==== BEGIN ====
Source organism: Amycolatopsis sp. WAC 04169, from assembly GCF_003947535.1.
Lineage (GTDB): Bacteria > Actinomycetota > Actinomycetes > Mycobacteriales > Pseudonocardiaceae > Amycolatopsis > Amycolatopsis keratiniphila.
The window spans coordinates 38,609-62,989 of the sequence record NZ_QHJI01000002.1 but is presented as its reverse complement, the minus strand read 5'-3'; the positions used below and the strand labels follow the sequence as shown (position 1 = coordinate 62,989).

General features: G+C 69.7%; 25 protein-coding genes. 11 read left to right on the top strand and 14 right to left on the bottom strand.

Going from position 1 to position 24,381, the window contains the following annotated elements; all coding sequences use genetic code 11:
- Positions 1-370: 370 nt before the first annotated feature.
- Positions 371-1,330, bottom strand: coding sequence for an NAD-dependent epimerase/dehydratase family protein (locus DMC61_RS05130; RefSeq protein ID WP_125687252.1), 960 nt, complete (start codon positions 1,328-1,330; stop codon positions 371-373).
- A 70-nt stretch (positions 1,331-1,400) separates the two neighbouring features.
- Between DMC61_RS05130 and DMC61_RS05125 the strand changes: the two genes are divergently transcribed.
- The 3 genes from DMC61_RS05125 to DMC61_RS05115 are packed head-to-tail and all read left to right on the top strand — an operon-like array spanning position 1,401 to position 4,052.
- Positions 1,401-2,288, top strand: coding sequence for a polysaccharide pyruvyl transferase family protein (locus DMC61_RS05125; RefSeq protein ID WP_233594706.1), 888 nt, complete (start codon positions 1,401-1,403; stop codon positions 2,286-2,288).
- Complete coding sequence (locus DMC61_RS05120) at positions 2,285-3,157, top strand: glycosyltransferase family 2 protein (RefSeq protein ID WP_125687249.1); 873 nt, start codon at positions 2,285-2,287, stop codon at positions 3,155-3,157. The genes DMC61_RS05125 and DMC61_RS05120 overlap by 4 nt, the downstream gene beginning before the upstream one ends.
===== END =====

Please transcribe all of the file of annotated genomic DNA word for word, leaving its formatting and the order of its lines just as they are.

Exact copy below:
Source organism: Amycolatopsis sp. WAC 04169, from assembly GCF_003947535.1.
Lineage (GTDB): Bacteria > Actinomycetota > Actinomycetes > Mycobacteriales > Pseudonocardiaceae > Amycolatopsis > Amycolatopsis keratiniphila.
The window spans coordinates 38,609-62,989 of the sequence record NZ_QHJI01000002.1 but is presented as its reverse complement, the minus strand read 5'-3'; the positions used below and the strand labels follow the sequence as shown (position 1 = coordinate 62,989).

General features: G+C 69.7%; 25 protein-coding genes. 11 read left to right on the top strand and 14 right to left on the bottom strand.

Going from position 1 to position 24,381, the window contains the following annotated elements; all coding sequences use genetic code 11:
- Positions 1-370: 370 nt before the first annotated feature.
- Positions 371-1,330, bottom strand: coding sequence for an NAD-dependent epimerase/dehydratase family protein (locus DMC61_RS05130; RefSeq protein ID WP_125687252.1), 960 nt, complete (start codon positions 1,328-1,330; stop codon positions 371-373).
- A 70-nt stretch (positions 1,331-1,400) separates the two neighbouring features.
- Between DMC61_RS05130 and DMC61_RS05125 the strand changes: the two genes are divergently transcribed.
- The 3 genes from DMC61_RS05125 to DMC61_RS05115 are packed head-to-tail and all read left to right on the top strand — an operon-like array spanning position 1,401 to position 4,052.
- Positions 1,401-2,288, top strand: coding sequence for a polysaccharide pyruvyl transferase family protein (locus DMC61_RS05125; RefSeq protein ID WP_233594706.1), 888 nt, complete (start codon positions 1,401-1,403; stop codon positions 2,286-2,288).
- Complete coding sequence (locus DMC61_RS05120) at positions 2,285-3,157, top strand: glycosyltransferase family 2 protein (RefSeq protein ID WP_125687249.1); 873 nt, start codon at positions 2,285-2,287, stop codon at positions 3,155-3,157. The genes DMC61_RS05125 and DMC61_RS05120 overlap by 4 nt, the downstream gene beginning before the upstream one ends.